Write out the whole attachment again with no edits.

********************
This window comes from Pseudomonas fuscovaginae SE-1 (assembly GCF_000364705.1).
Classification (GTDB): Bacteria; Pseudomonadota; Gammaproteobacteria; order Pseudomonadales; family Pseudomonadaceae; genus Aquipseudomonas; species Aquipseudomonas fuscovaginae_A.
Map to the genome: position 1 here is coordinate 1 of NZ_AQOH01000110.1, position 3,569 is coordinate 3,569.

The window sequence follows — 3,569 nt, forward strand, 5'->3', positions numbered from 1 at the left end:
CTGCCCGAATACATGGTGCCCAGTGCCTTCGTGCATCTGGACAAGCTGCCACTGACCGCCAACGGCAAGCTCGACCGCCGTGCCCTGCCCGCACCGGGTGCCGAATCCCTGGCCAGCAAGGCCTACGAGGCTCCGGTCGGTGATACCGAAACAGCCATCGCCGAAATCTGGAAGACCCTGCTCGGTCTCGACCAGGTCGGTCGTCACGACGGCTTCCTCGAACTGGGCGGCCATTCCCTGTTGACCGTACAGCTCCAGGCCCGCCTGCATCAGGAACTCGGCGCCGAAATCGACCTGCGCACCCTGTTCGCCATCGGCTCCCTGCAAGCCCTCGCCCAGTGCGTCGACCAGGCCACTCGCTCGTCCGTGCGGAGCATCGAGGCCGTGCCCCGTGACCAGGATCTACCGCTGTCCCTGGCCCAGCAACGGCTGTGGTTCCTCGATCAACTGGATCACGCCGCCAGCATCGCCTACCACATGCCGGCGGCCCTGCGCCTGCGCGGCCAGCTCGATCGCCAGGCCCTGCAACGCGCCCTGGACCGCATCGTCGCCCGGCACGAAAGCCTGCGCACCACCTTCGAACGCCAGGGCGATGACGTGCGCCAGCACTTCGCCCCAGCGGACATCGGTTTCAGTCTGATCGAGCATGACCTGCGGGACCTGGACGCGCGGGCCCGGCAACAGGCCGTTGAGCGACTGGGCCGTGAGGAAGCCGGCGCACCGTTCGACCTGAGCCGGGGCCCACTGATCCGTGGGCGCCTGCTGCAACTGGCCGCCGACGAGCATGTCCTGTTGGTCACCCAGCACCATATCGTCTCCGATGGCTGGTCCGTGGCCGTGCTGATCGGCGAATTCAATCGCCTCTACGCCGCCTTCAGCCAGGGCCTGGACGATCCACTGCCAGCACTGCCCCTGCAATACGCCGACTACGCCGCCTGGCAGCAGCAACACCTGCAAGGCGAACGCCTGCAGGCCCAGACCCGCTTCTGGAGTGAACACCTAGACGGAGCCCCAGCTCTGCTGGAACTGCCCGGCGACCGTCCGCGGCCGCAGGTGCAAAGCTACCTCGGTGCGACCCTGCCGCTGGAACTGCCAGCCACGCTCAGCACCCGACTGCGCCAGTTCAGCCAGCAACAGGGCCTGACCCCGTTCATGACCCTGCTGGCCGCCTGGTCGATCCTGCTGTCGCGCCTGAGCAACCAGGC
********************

This window comes from Pseudomonas fuscovaginae SE-1 (assembly GCF_000364705.1).
Classification (GTDB): Bacteria; Pseudomonadota; Gammaproteobacteria; order Pseudomonadales; family Pseudomonadaceae; genus Aquipseudomonas; species Aquipseudomonas fuscovaginae_A.
Map to the genome: position 1 here is coordinate 1 of NZ_AQOH01000110.1, position 3,569 is coordinate 3,569.

The window sequence follows — 3,569 nt, forward strand, 5'->3', positions numbered from 1 at the left end:
CTGCCCGAATACATGGTGCCCAGTGCCTTCGTGCATCTGGACAAGCTGCCACTGACCGCCAACGGCAAGCTCGACCGCCGTGCCCTGCCCGCACCGGGTGCCGAATCCCTGGCCAGCAAGGCCTACGAGGCTCCGGTCGGTGATACCGAAACAGCCATCGCCGAAATCTGGAAGACCCTGCTCGGTCTCGACCAGGTCGGTCGTCACGACGGCTTCCTCGAACTGGGCGGCCATTCCCTGTTGACCGTACAGCTCCAGGCCCGCCTGCATCAGGAACTCGGCGCCGAAATCGACCTGCGCACCCTGTTCGCCATCGGCTCCCTGCAAGCCCTCGCCCAGTGCGTCGACCAGGCCACTCGCTCGTCCGTGCGGAGCATCGAGGCCGTGCCCCGTGACCAGGATCTACCGCTGTCCCTGGCCCAGCAACGGCTGTGGTTCCTCGATCAACTGGATCACGCCGCCAGCATCGCCTACCACATGCCGGCGGCCCTGCGCCTGCGCGGCCAGCTCGATCGCCAGGCCCTGCAACGCGCCCTGGACCGCATCGTCGCCCGGCACGAAAGCCTGCGCACCACCTTCGAACGCCAGGGCGATGACGTGCGCCAGCACTTCGCCCCAGCGGACATCGGTTTCAGTCTGATCGAGCATGACCTGCGGGACCTGGACGCGCGGGCCCGGCAACAGGCCGTTGAGCGACTGGGCCGTGAGGAAGCCGGCGCACCGTTCGACCTGAGCCGGGGCCCACTGATCCGTGGGCGCCTGCTGCAACTGGCCGCCGACGAGCATGTCCTGTTGGTCACCCAGCACCATATCGTCTCCGATGGCTGGTCCGTGGCCGTGCTGATCGGCGAATTCAATCGCCTCTACGCCGCCTTCAGCCAGGGCCTGGACGATCCACTGCCAGCACTGCCCCTGCAATACGCCGACTACGCCGCCTGGCAGCAGCAACACCTGCAAGGCGAACGCCTGCAGGCCCAGACCCGCTTCTGGAGTGAACACCTAGACGGAGCCCCAGCTCTGCTGGAACTGCCCGGCGACCGTCCGCGGCCGCAGGTGCAAAGCTACCTCGGTGCGACCCTGCCGCTGGAACTGCCAGCCACGCTCAGCACCCGACTGCGCCAGTTCAGCCAGCAACAGGGCCTGACCCCGTTCATGACCCTGCTGGCCGCCTGGTCGATCCTGCTGTCGCGCCTGAGCAACCAGGC